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jtr1962

Flashaholic
Joined
Nov 22, 2003
Messages
7,502
Location
Flushing, NY
I built every single machine I've used. I used to do this a lot. Not so much lately. My current PC is still fast enough. Plus taking care of my mother means no huge blocks of time to immerse myself in hobbies. I don't like starting a project where I'll constantly be interrupted due to other responsibilities.
 

raggie33

*the raggedier*
Joined
Aug 11, 2003
Messages
13,340
loved frys omg how i miss that store they would sell a cpu less then other stores then throw ina mobo lol..
 

PCC

Flashlight Enthusiast
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Oct 28, 2007
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Sitting' on the dock o' The Bay...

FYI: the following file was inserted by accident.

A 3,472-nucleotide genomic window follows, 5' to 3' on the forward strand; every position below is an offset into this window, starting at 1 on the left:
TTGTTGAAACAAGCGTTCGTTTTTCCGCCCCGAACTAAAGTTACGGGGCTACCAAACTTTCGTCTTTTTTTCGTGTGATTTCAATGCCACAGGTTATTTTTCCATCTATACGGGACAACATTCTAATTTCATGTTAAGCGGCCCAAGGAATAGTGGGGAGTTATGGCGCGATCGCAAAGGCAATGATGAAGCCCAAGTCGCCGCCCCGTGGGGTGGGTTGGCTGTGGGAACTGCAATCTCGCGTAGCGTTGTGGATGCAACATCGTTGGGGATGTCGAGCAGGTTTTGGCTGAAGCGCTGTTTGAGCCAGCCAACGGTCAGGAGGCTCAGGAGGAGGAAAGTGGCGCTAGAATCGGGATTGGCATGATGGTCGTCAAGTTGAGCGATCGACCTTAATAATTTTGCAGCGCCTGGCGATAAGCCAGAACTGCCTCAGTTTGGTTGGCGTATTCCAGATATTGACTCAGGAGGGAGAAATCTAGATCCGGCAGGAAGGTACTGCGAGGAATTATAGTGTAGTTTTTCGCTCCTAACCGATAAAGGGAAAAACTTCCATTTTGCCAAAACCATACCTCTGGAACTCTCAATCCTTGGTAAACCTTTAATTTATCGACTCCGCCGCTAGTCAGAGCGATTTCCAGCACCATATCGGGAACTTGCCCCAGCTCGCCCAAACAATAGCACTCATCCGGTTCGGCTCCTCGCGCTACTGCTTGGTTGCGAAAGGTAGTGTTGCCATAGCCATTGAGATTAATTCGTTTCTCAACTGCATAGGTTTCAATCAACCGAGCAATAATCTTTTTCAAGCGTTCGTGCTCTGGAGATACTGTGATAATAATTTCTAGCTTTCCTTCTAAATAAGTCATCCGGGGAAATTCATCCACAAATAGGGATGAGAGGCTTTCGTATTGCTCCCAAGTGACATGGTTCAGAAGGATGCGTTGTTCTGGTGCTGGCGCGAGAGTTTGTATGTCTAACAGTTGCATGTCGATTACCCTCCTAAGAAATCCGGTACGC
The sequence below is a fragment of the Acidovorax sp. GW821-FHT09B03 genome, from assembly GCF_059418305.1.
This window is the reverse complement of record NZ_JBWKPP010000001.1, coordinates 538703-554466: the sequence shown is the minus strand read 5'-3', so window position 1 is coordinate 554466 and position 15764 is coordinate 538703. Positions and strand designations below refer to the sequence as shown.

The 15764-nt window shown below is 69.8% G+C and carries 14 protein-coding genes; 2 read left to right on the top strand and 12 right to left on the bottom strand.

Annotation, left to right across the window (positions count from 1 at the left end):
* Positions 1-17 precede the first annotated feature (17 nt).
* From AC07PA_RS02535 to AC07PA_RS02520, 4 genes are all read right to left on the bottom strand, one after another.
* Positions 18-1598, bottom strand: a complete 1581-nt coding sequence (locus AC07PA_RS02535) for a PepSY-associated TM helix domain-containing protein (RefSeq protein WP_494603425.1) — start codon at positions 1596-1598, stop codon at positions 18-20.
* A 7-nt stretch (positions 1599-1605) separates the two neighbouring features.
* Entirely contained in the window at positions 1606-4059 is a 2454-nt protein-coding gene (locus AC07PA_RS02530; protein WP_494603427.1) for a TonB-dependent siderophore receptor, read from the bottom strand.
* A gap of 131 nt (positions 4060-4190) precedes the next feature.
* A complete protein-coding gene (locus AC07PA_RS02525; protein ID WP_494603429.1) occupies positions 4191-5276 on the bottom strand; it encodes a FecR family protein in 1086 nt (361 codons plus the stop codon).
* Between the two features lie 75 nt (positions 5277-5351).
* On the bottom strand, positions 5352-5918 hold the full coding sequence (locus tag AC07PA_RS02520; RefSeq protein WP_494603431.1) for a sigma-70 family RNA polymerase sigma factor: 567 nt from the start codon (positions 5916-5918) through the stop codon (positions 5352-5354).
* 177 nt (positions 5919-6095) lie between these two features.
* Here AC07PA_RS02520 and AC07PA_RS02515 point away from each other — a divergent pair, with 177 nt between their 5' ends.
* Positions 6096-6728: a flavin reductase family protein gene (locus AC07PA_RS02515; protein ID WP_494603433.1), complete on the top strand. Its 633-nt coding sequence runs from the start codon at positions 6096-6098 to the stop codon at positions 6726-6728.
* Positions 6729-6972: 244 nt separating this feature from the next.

I used to go to the Robert Austin Computer shows in San Francisco to buy components, bring them home, and have a working computer by that evening. That was in the early to mid 1990's. Now I do computer desktop support for a living. I haven't built a computer in decades. I only have Macs and iPads at home now.
 

cyberhobo

Enlightened
Joined
Oct 23, 2005
Messages
533
Location
Highlands
I miss them days building them then heading over to futuremark and 3d mark to bench test are latest builds any of you all. Ever used to build? First build specs?
Oh yeah. My first PC build consisted of an overclocked P4 2.0 Ghz Northwood clocked to 2.428 Ghz on air and seated on an Abit BD7 Raid coupled with a Radeon 8500. Corsair RAM with voltage boost. Remember PC Pitstop?
 

raggie33

*the raggedier*
Joined
Aug 11, 2003
Messages
13,340
Oh yeah. My first PC build consisted of an overclocked P4 2.0 Ghz Northwood clocked to 2.428 Ghz on air and seated on an Abit BD7 Raid coupled with a Radeon 8500. Corsair RAM with voltage boost. Remember PC Pitstop?
i recall useing a pencil to jump the bridges on a amd cpu so we can unlock the multi to oc